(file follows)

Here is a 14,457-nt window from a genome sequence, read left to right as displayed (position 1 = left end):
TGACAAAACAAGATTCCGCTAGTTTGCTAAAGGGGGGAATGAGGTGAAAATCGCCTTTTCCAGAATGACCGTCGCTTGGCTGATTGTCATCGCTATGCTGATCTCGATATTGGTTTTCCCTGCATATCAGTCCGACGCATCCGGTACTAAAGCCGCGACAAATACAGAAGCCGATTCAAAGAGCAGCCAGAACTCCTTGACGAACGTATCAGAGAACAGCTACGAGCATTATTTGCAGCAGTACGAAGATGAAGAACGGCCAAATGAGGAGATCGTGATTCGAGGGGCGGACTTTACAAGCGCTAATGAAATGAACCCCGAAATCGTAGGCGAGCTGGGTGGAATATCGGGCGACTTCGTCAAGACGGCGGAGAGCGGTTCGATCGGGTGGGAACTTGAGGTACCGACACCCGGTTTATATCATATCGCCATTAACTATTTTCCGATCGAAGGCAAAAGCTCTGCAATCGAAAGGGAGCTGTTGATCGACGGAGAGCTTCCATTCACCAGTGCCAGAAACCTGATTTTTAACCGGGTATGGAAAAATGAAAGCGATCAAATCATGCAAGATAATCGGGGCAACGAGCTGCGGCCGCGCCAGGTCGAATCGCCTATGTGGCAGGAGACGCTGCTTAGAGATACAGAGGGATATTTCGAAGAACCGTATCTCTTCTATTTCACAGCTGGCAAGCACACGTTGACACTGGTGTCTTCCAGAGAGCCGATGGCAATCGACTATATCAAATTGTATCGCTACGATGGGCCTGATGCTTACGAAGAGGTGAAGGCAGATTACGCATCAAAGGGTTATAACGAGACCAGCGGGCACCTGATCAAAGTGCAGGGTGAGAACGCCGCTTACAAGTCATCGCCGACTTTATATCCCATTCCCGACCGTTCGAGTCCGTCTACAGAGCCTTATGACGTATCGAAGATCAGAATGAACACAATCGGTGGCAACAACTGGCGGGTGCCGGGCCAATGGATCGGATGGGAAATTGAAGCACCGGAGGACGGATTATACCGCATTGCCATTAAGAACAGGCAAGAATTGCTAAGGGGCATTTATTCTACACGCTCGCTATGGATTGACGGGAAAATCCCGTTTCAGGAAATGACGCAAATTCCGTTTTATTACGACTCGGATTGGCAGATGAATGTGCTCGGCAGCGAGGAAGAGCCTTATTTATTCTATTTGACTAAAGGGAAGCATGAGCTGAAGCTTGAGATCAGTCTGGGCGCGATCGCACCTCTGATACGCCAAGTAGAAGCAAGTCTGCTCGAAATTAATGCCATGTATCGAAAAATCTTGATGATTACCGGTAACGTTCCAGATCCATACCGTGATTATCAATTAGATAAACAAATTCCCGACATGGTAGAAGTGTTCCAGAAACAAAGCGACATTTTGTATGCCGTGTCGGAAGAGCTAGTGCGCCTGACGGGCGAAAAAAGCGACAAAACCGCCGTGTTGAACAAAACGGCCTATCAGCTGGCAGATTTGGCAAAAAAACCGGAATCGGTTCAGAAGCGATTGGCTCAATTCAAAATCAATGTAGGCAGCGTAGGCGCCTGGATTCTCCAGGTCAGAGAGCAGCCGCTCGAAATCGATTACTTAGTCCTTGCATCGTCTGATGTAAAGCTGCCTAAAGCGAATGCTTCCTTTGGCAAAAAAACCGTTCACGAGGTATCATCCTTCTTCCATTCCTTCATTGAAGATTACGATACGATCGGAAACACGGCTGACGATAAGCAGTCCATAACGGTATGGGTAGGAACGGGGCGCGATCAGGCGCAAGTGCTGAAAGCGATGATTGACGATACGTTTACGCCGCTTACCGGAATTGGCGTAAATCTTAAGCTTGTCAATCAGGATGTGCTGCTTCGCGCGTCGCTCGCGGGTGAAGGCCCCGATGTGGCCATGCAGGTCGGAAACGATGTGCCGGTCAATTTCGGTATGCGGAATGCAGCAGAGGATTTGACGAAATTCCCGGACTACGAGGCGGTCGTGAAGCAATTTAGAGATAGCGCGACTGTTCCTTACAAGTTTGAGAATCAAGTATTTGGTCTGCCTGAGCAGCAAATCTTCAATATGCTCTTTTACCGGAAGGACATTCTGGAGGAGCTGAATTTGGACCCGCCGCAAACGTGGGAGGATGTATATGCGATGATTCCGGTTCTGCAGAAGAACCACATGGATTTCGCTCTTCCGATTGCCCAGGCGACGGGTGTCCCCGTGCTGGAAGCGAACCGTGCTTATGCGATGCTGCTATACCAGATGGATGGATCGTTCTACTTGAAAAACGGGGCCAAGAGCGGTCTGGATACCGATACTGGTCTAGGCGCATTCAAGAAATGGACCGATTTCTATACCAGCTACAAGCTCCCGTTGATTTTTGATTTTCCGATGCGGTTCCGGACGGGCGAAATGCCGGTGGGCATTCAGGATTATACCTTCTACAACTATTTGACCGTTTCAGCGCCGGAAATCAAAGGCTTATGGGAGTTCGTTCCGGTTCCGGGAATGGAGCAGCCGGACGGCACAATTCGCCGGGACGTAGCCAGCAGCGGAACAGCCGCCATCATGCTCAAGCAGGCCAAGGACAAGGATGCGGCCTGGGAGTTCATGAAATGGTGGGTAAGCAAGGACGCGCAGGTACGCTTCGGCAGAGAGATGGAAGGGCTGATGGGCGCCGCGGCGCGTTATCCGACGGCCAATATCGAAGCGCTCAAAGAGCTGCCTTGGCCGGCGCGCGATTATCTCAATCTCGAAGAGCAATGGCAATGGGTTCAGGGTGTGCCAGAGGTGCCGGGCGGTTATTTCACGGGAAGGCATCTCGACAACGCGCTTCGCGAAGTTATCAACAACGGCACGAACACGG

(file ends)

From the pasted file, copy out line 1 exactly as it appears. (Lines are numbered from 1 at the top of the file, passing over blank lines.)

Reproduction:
Here is a 14,457-nt window from a genome sequence, read left to right as displayed (position 1 = left end):